This business philosophy has earned TKL an exclusive client list, from guitar companies like CF Martin, Gibson and Gretsch, to gun maker Smith & Wesson.

TKL started making gun cases several years ago when the family noticed that many musicians also own guns and enjoy the outdoors.

The Dougherty family has embraced the outdoors theme, and Tom is developing ideas to partner with Rapalee Taxidermy of Goochland. The partnership would involve TKL making guitar cases with the tanned hides of hunted animals, and taxidermist Todd Rapalee would mount the head of the animal.

“It’s a pretty unique concept,” Tom said.

TKL is no stranger to uncommon ideas. When Travis Tritt’s wife Theresa ordered a guitar case covered with skin from a bison in Tritt’s herd, TKL took the job.

When Dolly Parton wanted a Barbie doll- themed case for her Backwoods Barbie tour, TKL was at the top of a short list.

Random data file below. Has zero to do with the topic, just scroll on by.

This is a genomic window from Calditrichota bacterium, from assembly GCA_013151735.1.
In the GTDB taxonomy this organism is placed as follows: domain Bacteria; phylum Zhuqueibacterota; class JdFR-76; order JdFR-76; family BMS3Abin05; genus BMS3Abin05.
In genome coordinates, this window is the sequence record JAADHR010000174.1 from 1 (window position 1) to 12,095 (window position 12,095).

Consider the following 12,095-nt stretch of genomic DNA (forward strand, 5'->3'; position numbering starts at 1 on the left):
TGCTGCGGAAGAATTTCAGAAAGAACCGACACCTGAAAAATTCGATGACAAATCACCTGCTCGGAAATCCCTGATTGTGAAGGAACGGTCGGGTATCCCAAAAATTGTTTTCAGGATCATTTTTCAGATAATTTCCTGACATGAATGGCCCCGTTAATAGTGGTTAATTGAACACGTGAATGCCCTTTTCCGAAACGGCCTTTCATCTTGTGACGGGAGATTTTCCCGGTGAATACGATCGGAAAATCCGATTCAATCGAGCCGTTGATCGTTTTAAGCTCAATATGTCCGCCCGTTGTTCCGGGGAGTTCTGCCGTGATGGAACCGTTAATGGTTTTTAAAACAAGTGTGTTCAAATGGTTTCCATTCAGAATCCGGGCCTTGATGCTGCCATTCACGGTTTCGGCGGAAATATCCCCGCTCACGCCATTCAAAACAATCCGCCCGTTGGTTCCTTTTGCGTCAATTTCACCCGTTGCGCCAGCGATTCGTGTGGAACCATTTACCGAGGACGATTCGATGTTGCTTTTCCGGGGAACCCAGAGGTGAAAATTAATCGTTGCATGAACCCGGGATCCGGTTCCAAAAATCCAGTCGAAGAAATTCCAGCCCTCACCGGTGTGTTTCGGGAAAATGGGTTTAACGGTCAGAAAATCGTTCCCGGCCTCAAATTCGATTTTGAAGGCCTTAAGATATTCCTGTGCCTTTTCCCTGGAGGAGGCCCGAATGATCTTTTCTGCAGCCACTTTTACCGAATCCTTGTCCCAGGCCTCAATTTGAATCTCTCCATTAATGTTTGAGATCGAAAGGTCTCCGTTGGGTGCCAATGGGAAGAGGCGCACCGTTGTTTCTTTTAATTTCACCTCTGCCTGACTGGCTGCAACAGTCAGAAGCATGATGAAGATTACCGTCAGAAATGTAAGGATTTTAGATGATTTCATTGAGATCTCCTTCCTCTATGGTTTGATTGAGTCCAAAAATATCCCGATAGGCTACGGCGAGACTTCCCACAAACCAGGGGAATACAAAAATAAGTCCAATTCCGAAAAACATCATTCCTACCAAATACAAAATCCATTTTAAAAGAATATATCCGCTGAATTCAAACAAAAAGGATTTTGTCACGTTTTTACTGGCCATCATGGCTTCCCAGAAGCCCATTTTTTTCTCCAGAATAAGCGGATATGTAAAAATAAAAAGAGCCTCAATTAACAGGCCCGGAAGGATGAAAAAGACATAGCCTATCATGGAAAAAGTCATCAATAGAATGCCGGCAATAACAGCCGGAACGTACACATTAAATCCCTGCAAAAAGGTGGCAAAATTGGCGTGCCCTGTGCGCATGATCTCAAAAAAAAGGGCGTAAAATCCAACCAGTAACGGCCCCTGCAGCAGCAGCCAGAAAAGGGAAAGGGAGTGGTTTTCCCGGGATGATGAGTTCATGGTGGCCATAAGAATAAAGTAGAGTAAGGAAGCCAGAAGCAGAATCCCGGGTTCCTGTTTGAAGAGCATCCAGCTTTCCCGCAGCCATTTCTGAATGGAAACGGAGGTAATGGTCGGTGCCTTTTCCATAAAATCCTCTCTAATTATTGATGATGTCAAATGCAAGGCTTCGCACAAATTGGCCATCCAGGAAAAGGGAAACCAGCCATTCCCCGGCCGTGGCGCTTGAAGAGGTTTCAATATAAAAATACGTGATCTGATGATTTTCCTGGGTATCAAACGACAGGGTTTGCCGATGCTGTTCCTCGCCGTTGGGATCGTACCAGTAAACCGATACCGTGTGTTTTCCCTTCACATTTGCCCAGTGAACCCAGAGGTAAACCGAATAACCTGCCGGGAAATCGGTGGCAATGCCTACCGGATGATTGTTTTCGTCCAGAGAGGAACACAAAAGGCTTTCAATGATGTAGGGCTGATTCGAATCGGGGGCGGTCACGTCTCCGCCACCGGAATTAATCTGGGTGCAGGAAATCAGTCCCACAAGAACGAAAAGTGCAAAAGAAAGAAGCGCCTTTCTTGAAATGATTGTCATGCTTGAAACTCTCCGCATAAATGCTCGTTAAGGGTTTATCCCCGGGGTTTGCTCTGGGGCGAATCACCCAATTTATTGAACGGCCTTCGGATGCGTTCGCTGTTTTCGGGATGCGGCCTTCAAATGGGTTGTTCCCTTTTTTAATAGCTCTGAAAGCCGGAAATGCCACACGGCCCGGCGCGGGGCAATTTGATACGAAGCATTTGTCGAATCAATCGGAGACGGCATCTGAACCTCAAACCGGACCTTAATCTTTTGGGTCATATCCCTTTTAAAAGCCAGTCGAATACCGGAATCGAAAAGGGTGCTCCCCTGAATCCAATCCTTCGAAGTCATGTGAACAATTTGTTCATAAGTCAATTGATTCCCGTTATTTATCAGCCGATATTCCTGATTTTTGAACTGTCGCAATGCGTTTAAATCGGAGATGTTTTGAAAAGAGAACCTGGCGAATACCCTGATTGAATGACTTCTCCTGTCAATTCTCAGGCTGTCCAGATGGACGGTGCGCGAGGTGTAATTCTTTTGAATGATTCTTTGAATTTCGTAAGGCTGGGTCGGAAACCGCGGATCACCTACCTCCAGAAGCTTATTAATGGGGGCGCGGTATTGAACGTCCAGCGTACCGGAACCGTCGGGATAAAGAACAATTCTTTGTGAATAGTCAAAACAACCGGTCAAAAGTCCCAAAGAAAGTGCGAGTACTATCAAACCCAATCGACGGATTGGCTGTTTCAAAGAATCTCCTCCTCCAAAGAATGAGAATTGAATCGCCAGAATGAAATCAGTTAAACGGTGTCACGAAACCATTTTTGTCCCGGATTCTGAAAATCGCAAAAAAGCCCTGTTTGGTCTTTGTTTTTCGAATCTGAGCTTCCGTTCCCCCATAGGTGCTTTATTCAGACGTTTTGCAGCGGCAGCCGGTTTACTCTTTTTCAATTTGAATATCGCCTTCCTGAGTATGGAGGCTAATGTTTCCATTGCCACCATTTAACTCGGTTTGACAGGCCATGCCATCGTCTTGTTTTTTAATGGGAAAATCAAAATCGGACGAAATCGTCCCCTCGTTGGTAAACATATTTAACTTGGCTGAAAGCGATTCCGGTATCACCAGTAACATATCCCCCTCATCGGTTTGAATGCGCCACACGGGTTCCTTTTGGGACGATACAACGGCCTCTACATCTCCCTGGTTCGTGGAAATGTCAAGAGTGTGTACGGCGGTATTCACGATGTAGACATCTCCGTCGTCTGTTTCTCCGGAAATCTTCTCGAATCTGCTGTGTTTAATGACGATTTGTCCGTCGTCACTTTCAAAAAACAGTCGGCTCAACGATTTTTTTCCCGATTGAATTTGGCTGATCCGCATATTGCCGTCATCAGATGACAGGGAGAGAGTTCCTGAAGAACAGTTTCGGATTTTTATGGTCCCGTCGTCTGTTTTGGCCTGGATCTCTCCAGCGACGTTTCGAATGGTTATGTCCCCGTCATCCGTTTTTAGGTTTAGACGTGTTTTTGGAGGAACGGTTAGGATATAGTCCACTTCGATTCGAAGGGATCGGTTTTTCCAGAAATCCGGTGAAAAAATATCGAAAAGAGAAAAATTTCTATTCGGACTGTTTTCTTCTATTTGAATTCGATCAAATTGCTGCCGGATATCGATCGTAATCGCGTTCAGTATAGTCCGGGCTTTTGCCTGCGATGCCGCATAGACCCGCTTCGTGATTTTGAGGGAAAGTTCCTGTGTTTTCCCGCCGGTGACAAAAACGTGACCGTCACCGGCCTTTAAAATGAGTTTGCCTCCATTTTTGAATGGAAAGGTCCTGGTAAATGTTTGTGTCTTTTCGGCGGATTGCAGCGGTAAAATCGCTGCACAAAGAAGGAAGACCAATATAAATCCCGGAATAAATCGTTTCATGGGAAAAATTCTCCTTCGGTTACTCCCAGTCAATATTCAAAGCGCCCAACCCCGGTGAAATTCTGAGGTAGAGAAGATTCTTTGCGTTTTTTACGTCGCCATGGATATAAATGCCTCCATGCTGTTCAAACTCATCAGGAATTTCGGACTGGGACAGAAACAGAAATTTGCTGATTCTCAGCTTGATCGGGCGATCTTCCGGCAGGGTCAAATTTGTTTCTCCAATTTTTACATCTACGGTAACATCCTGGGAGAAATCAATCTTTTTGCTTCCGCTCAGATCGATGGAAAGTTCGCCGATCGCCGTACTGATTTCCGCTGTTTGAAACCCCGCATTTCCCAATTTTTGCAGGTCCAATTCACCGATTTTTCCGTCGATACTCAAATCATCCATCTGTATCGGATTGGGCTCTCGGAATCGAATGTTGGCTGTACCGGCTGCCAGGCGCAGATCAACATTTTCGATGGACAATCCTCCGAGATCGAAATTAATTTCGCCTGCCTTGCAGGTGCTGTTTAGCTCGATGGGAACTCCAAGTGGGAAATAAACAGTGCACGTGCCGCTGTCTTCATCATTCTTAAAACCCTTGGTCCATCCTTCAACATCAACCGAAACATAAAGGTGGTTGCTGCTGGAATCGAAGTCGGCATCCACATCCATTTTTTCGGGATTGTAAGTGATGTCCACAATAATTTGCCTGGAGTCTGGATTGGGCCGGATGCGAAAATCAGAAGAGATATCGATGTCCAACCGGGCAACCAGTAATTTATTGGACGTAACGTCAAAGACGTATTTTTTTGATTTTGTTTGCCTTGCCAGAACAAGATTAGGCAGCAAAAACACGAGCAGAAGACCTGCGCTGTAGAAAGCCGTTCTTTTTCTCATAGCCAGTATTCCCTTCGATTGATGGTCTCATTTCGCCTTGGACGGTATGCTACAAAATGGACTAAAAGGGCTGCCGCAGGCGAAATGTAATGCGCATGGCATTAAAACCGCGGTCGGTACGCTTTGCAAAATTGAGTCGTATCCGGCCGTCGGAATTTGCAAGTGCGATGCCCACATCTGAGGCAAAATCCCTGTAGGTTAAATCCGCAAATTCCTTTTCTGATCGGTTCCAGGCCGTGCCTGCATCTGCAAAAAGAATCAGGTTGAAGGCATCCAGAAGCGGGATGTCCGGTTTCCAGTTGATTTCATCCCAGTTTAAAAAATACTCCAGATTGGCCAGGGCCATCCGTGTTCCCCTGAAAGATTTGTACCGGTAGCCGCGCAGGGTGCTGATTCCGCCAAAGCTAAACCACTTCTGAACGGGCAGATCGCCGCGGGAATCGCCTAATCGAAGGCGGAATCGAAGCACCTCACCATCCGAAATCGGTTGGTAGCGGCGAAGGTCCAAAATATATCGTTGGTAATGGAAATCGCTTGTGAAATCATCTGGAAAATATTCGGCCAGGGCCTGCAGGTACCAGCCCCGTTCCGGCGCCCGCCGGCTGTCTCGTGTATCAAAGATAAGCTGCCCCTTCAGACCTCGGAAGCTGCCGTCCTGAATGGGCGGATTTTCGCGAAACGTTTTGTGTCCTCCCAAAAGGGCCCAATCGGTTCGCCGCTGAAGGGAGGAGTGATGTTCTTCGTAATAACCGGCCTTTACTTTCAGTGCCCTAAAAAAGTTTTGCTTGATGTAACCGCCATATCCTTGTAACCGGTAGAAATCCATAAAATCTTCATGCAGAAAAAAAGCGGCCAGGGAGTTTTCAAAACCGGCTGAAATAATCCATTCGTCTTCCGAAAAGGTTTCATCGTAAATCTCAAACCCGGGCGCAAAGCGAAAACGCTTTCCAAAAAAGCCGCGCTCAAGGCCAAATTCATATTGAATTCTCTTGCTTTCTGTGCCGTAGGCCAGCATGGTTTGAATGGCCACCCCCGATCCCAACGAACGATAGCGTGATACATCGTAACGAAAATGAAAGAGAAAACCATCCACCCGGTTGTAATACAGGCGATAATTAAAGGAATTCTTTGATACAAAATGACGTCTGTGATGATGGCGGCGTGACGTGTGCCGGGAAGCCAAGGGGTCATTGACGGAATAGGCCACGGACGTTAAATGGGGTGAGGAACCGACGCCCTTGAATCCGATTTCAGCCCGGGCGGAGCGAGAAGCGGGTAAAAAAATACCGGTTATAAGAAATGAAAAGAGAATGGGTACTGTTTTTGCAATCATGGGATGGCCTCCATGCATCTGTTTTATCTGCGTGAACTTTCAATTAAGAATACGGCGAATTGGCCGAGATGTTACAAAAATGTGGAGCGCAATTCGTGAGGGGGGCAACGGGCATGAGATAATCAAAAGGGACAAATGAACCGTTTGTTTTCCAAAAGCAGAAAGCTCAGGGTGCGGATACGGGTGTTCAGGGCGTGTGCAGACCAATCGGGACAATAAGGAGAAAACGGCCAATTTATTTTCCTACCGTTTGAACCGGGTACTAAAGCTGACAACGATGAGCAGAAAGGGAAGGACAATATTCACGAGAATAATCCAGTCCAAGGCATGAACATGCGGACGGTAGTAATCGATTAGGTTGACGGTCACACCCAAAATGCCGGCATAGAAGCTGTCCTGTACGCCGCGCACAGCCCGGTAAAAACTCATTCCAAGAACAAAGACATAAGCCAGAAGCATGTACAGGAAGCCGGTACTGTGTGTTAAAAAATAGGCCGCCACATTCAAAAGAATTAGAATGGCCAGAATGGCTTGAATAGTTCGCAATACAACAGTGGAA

When Eric Clapton’s agent called requesting an alligator-skin case with Sterling silver hardware, TKL accepted the offer, and charged Clapton nearly $22,000 for the case.

“He’s ordered three [cases] from us,” Donna said. “His agent said he would have paid $100,000.”

An artistic rendering of TKL’s reptile-covered axe holder is featured on Clapton’s 2005 album Back Home.

TKL also made an ostrich-skin case for CF Martin’s one-millionth guitar, and offers a custom-case series called Cedar Creek that gives customers total control.

“We’ve got several thousand designs from over the years,” Donna said.

The variety of cases is seemingly endless, and the company has several dozen lines from which to choose. Customers can choose from cases made of five-ply Poplar, alternative carbon fiber, a patented composite material called T-loy or a number of other options.

Goochland artist Patty Rosner has painted several TKL guitar cases, including one that is on display in the Martin Guitar Museum in Nazareth, Pennsylvania.